53. Blaudeau, J.P.; McGrath, M.P.; Curtiss, L.A.; Radom, L. Extension of Gaussian-2 (G2) theory to molecules containing third-row atoms K and Ca. J. Chem. Phys. 1997, 107, 5016–5021. [Google Scholar] [CrossRef]
  54. Krishnan, R.; Binkley, J.S.; Seeger, R.; Pople, J.A. Self-consistent molecular orbital methods. XX. A basis set for correlated wave functions. J. Chem. Phys. 1980, 72, 650–654. [Google Scholar] [CrossRef]
  55. Hunter, E.; Lias, S. Proton Affinity Evaluation. In NIST Chemistry WebBook, NIST Standard Reference Database Number 69; National Institute of Standards and Technology: Gaithersburg, MD, USA, 2018. [Google Scholar] [CrossRef]
  56. Burgess, D. Thermochemical Data. In NIST Chemistry WebBook, NIST Standard Reference Database Number 69; National Institute of Standards and Technology: Gaithersburg, MD, ISA, 2018. [Google Scholar] [CrossRef]
  57. Kruse, H.; Grimme, S. A geometrical correction for the inter- and intra-molecular basis set superposition error in Hartree-Fock and density functional theory calculations for large systems. J. Chem. Phys. 2012, 136, 154101. [Google Scholar] [CrossRef]
  58. Witte, J.; Neaton, J.B.; Head-Gordon, M. Effective empirical corrections for basis set superposition error in the def2-SVPD basis: gCP and DFT-C. J. Chem. Phys. 2017, 146, 234105. [Google Scholar] [CrossRef] [PubMed]
  59. Mayer, I. The chemical Hamiltonian approach for treating the BSSE problem of intermolecular interactions. Int. J. Quantum Chem. 1998, 70, 41–63. [Google Scholar] [CrossRef]
  60. Salvador, P.; Duran, M.; Fradera, X. A chemical Hamiltonian approach study of the basis set superposition error changes on electron densities and one- and two-center energy components. J. Chem. Phys. 2002, 116, 6443–6457. [Google Scholar] [CrossRef]
Figure 1. Schematic representation of the basis set superposition error (BSSE) in a single Watson–Crick base pair. Atom centered Gaussian functions are represented with like colors, atoms whose electron density is partially described by Gaussian tails of functions centered in atoms belonging to the other monomer are indicated in boldface and slanted typography.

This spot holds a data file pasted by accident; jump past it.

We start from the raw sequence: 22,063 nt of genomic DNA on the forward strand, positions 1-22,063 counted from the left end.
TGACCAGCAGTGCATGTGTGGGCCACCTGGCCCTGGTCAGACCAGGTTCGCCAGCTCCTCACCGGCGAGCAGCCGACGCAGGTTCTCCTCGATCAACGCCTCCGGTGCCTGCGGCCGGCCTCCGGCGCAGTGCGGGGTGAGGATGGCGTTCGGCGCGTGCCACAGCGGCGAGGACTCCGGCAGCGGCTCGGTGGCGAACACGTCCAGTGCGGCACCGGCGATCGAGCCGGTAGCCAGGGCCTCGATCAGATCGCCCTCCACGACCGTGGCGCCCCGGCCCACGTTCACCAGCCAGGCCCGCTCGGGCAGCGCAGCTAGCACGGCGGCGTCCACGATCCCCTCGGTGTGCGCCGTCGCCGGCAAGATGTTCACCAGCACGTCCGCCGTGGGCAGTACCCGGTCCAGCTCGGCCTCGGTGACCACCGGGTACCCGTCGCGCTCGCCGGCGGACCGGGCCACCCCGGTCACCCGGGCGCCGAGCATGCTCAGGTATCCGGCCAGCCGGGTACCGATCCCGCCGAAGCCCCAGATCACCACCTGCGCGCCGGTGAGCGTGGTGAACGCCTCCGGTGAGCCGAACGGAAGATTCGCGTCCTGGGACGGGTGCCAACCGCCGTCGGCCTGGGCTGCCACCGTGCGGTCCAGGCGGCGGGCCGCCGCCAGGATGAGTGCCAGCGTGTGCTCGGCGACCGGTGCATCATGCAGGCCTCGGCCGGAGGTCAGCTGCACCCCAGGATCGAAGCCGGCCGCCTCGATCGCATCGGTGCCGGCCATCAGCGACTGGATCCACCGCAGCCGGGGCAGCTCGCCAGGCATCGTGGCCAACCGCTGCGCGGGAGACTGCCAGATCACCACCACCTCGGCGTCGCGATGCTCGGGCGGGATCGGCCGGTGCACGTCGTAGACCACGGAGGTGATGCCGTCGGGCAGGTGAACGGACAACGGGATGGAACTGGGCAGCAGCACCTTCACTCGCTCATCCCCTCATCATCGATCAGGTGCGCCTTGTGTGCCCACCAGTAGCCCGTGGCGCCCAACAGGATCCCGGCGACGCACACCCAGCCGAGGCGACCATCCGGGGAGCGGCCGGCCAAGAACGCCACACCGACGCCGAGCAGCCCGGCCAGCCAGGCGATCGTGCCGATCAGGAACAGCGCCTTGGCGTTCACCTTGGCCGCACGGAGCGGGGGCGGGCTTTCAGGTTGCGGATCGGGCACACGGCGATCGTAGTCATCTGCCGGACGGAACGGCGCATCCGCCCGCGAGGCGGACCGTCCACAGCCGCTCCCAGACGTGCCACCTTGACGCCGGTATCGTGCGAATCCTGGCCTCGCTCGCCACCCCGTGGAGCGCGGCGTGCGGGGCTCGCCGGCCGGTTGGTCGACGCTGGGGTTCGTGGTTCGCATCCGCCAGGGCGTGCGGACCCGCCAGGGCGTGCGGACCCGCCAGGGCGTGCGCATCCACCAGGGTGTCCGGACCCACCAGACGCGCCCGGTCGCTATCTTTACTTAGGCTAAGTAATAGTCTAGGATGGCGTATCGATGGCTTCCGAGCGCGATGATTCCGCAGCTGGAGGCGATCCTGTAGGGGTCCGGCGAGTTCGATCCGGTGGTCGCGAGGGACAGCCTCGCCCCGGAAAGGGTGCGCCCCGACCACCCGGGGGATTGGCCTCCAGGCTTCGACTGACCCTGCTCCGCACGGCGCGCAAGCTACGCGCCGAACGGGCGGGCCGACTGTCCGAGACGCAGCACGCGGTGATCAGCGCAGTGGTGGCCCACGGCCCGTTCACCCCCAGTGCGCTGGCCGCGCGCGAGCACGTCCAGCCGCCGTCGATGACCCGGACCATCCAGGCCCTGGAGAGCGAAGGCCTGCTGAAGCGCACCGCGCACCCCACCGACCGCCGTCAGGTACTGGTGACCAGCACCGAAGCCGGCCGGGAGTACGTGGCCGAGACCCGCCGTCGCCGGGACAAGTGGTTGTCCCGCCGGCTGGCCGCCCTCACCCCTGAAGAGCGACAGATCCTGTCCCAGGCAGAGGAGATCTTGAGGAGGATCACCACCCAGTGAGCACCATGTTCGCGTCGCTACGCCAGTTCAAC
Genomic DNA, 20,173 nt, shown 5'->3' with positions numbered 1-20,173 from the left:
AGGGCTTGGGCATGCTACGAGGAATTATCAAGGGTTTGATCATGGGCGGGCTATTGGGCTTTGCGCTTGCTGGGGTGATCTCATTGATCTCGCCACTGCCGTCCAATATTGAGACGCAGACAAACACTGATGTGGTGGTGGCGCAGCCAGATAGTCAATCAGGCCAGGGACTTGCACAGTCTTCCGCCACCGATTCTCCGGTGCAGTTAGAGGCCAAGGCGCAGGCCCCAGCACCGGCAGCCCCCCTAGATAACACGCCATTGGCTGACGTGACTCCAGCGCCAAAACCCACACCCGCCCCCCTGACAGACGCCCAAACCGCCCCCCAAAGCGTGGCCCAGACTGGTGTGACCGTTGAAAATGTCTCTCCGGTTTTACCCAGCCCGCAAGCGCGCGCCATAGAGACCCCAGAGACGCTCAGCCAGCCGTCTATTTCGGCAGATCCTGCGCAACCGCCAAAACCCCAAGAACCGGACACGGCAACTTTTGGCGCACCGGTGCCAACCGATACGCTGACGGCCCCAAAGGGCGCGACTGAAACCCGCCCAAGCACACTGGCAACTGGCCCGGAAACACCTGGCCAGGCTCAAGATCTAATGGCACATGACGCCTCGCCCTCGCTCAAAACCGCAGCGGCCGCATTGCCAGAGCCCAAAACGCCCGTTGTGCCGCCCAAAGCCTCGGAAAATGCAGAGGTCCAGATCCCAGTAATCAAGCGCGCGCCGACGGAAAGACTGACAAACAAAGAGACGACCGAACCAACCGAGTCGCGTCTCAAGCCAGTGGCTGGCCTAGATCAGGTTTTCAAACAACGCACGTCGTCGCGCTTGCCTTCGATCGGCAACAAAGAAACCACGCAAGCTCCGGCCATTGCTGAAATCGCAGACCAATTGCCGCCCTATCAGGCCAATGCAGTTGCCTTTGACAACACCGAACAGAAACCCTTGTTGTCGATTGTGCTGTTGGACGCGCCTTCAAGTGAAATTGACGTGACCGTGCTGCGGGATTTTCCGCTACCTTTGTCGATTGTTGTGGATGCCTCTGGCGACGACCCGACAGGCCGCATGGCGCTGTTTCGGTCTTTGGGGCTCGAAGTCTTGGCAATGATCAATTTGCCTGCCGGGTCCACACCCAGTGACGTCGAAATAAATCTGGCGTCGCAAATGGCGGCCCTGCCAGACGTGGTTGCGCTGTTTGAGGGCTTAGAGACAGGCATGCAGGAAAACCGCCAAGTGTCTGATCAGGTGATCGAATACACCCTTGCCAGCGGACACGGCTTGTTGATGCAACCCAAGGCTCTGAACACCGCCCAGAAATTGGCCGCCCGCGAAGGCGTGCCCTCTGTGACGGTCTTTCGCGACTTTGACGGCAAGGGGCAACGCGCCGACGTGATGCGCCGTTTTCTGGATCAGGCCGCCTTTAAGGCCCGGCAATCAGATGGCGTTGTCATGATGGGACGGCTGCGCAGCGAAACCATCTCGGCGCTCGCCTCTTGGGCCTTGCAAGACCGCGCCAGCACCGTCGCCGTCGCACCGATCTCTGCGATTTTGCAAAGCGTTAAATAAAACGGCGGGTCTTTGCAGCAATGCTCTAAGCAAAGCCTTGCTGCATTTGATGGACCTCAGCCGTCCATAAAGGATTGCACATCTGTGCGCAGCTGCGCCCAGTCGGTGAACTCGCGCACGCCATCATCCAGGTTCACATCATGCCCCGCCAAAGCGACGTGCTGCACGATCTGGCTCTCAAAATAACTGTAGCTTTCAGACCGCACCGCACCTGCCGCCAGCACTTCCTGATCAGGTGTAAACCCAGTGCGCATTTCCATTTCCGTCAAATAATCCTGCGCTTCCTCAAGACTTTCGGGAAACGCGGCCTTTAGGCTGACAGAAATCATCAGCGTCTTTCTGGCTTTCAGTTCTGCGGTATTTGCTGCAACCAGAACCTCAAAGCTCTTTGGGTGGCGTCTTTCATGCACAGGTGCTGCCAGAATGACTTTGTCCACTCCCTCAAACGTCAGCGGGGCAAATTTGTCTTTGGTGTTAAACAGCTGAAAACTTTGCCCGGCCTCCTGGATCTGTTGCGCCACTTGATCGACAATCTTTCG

Figure 1. Schematic representation of the basis set superposition error (BSSE) in a single Watson–Crick base pair. Atom centered Gaussian functions are represented with like colors, atoms whose electron density is partially described by Gaussian tails of functions centered in atoms belonging to the other monomer are indicated in boldface and slanted typography.
Molecules 24 03810 g001
Figure 2. Schematic representation of the 18 different reactions used in this study for the calculation of proton affinity (PA) and gas-phase basicity (GPB).
Figure 2. Schematic representation of the 18 different reactions used in this study for the calculation of proton affinity (PA) and gas-phase basicity (GPB).
Molecules 24 03810 g002
Table 1. Signed relative error values expressed as percentage with respect to the experimental reference value in the calculation of proton affinities (PAs). The results obtained with different basis sets have been colored following a conditional format and a RYG (red–yellow–green) scale in which the worst results are shown in red while the best are highlighted in green. Each density functional has been colored independently to favor the visualization and comparison of the results. The last row represents the mean signed errors (MSE) for each of the basis sets: (b0): sto-3g, (b1): 3-21g, (b2): 6-31g(d), (b3): 6-31+g(d,p), (b4): 6-311+g(d,p), (b5): 6-311++g(3df,2pd).
Table 1. Signed relative error values expressed as percentage with respect to the experimental reference value in the calculation of proton affinities (PAs). The results obtained with different basis sets have been colored following a conditional format and a RYG (red–yellow–green) scale in which the worst results are shown in red while the best are highlighted in green. Each density functional has been colored independently to favor the visualization and comparison of the results. The last row represents the mean signed errors (MSE) for each of the basis sets: (b0): sto-3g, (b1): 3-21g, (b2): 6-31g(d), (b3): 6-31+g(d,p), (b4): 6-311+g(d,p), (b5): 6-311++g(3df,2pd).
Molecules 24 03810 i001
Table 2. Signed relative errors at each theoretical level and mean signed errors (MSE) for each basis set in the values obtained for the gas-phase basicities (GPBs). The color scale used, method of cell coloring, and basis set employed are the same described for PAs.
Table 2. Signed relative errors at each theoretical level and mean signed errors (MSE) for each basis set in the values obtained for the gas-phase basicities (GPBs). The color scale used, method of cell coloring, and basis set employed are the same described for PAs.
Molecules 24 03810 i002
Back to TopTop